‘All sampling procedures were performed by veterinarians with approval from the Animal Ethics Committee of the Wuhan Institute of Virology.

‘Bat samplings were conducted ten times from April 2011 to October 2015 at different seasons in their natural habitat at a single location (cave) in Kunming, Yunnan Province, China. Bats were trapped and faecal swab samples were collected’

It should be noted that despite the Mail on Sunday headline “Wuhan Lab was Performing Coronavirus Experiments on Bats”, the above states that the experiments were actually performed on coronavirues. There is no indication (and no reason to suppose) that the bats themselves were transported to Wuhan after the swab samples had been obtained (2). Owen’s scoop here amounts to “research lab investigating coronaviruses published research about coronaviruses”.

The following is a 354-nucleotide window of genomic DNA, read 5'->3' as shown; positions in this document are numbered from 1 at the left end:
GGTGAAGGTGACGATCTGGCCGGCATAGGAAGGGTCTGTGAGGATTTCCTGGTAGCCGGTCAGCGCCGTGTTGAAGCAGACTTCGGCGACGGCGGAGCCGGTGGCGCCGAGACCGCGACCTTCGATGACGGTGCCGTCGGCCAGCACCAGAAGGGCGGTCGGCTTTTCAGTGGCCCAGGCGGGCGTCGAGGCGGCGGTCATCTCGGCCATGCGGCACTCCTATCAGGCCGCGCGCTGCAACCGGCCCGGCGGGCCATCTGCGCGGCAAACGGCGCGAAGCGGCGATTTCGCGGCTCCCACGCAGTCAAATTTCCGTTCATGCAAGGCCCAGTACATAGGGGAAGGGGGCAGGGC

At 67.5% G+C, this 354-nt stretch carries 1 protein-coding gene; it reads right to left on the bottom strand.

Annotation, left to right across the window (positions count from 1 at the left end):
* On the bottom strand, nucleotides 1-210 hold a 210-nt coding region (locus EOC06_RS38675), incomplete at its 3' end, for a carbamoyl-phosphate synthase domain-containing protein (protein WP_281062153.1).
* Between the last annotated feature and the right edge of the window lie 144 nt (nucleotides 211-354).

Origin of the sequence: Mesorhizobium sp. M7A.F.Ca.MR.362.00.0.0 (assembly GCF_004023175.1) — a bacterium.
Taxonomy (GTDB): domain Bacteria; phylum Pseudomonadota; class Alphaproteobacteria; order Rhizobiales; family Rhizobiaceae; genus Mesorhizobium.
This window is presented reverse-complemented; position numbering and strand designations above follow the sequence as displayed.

As for the second academic article:

Another study, published in April 2018, was titled ‘fatal swine acute diarrhoea syndrome caused by an HKU2-related coronavirus of bat origin’ and described the research as such: ‘Following a 2016 bat-related coronavirus outbreak on Chinese pig farms, bats were captured in a cave and samples were taken.

Experimenters grew the virus in a lab and injected it into three-day-old piglets. Intestinal samples from sick piglets were ground up and fed to other piglets as well.’

This is again the sort of research that one might expect, but Owen attempts to link it to the “leak” theory via a couple of quotes from commentators: